What is Mitosis?


Mitosis is a process of cell division that occurs in both plant and animal cells. It is a crucial mechanism for growth, development, and repair in multicellular organisms. During mitosis, a parent cell divides into two identical daughter cells, each with the same number of chromosomes as the parent cell.

Overview of Mitosis

Mitosis consists of several distinct phases: prophase, prometaphase, metaphase, anaphase, and telophase. Each phase plays a crucial role in ensuring accurate and efficient cell division.


During prophase, the chromatin condenses into distinct chromosomes, and the nuclear envelope disintegrates. The centrosomes move to opposite poles of the cell, and spindle fibers begin to form.


Prometaphase is characterized by the complete disintegration of the nuclear envelope. The spindle fibers attach to the kinetochores, which are protein structures located at the centromere of each chromosome.


In metaphase, the chromosomes align along the equatorial plane of the cell. This alignment ensures that each daughter cell receives an equal number of chromosomes during division.


In anaphase, the sister chromatids separate and move towards opposite poles of the cell. This movement is facilitated by the shortening of the spindle fibers.


Telophase marks the final stage of mitosis. The chromosomes reach their respective poles, and the nuclear envelope reforms around each set of chromosomes. The cytoplasm begins to divide, leading to the formation of two distinct daughter cells.

Mitosis in Plant Cells

Although the overall process of mitosis is similar in both plant and animal cells, there are some key differences in the way plant cells undergo division.

Cell Wall Formation

Plant cells have a rigid cell wall surrounding their plasma membrane. During telophase, a new cell wall known as the cell plate forms between the two daughter nuclei. This cell plate eventually develops into a fully formed cell wall, separating the two daughter cells.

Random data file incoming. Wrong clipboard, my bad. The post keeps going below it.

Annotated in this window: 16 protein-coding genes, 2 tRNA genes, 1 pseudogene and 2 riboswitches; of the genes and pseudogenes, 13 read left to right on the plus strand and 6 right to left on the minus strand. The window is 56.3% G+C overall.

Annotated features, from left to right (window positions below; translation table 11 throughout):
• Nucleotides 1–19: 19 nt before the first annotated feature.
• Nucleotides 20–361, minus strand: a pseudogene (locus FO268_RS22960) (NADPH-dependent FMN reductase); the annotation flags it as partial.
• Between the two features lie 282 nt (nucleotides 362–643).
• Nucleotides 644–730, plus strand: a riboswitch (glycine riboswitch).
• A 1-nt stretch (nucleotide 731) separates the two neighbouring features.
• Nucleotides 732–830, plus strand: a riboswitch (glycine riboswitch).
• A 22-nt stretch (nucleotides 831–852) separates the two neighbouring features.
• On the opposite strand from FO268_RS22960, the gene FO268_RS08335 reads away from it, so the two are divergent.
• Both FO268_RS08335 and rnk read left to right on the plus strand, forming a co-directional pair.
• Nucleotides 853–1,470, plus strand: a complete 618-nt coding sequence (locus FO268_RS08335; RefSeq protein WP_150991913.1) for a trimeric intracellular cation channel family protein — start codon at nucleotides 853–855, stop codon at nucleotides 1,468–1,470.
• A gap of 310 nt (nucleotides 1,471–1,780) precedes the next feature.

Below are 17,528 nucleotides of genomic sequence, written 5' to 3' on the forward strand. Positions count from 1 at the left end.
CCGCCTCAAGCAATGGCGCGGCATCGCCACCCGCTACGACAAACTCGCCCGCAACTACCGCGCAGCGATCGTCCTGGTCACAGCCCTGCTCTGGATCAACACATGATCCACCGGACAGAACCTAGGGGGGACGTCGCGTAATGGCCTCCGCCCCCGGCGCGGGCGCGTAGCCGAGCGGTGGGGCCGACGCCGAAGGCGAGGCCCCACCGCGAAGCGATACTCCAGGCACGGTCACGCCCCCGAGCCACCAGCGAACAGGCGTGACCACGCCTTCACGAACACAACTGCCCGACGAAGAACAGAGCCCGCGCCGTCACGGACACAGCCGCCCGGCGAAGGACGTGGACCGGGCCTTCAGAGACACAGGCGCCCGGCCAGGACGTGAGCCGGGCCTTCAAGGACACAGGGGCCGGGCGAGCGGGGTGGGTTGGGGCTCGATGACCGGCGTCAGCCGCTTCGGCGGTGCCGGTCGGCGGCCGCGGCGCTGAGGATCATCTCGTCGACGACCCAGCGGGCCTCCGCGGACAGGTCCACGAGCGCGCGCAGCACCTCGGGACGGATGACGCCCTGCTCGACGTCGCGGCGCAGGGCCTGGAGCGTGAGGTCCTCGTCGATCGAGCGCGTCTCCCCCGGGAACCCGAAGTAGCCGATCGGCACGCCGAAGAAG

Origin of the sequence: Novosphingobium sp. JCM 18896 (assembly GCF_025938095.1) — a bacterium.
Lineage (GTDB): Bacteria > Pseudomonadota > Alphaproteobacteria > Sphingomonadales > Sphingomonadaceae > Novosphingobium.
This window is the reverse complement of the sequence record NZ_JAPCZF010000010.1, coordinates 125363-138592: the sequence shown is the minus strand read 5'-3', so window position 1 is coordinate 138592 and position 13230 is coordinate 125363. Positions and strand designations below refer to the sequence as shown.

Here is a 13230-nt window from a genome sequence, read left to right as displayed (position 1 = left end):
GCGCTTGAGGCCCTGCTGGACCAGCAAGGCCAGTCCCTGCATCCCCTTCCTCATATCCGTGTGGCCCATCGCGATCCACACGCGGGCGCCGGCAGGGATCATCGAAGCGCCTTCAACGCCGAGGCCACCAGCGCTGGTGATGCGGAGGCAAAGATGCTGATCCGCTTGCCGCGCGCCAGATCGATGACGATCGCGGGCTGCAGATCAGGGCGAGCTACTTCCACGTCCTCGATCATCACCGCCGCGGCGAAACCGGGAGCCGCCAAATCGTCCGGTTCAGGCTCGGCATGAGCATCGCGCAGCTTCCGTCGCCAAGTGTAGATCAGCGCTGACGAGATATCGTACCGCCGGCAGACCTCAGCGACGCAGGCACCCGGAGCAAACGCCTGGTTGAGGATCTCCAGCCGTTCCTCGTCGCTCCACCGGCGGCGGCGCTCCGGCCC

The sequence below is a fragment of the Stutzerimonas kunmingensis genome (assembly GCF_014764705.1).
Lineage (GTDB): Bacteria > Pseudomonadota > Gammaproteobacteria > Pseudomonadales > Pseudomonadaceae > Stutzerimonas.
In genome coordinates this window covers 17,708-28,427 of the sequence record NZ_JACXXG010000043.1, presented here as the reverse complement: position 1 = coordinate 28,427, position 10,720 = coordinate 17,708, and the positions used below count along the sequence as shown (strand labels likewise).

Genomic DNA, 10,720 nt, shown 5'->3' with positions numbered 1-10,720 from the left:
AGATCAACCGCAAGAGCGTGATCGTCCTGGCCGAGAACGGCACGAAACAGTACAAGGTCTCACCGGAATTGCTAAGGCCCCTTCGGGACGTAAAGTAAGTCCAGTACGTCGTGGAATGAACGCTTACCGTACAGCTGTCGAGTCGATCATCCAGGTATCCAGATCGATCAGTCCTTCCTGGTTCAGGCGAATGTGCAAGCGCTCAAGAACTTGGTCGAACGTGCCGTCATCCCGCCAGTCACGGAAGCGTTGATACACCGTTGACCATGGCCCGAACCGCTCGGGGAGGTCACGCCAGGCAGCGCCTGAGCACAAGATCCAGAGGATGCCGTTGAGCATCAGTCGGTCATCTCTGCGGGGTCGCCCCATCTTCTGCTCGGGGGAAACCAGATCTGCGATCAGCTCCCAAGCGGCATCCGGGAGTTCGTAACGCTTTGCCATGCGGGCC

Centrosomes and Spindle Formation

While animal cells have centrioles, which play a role in spindle formation, plant cells lack centrioles. Instead, plant cells form a spindle using microtubules originating from the polar regions of the cell. The spindle fibers attach to the chromosomes during prometaphase to ensure their proper alignment.

Chloroplast and Mitochondrial Division

Plant cells possess chloroplasts, which are responsible for photosynthesis, and mitochondria, which are involved in cellular respiration. During mitosis in plant cells, these organelles also undergo division and are distributed equally between the daughter cells.

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Mitosis in Animal Cells

While plant and animal cells share many similarities during mitosis, there are some notable differences in the process of cell division in animal cells.


In animal cells, cytokinesis, the division of the cytoplasm, occurs through a process called cleavage. A contractile ring composed of actin and myosin filaments forms around the equatorial region of the cell, constricting and eventually separating the cytoplasm into two distinct daughter cells.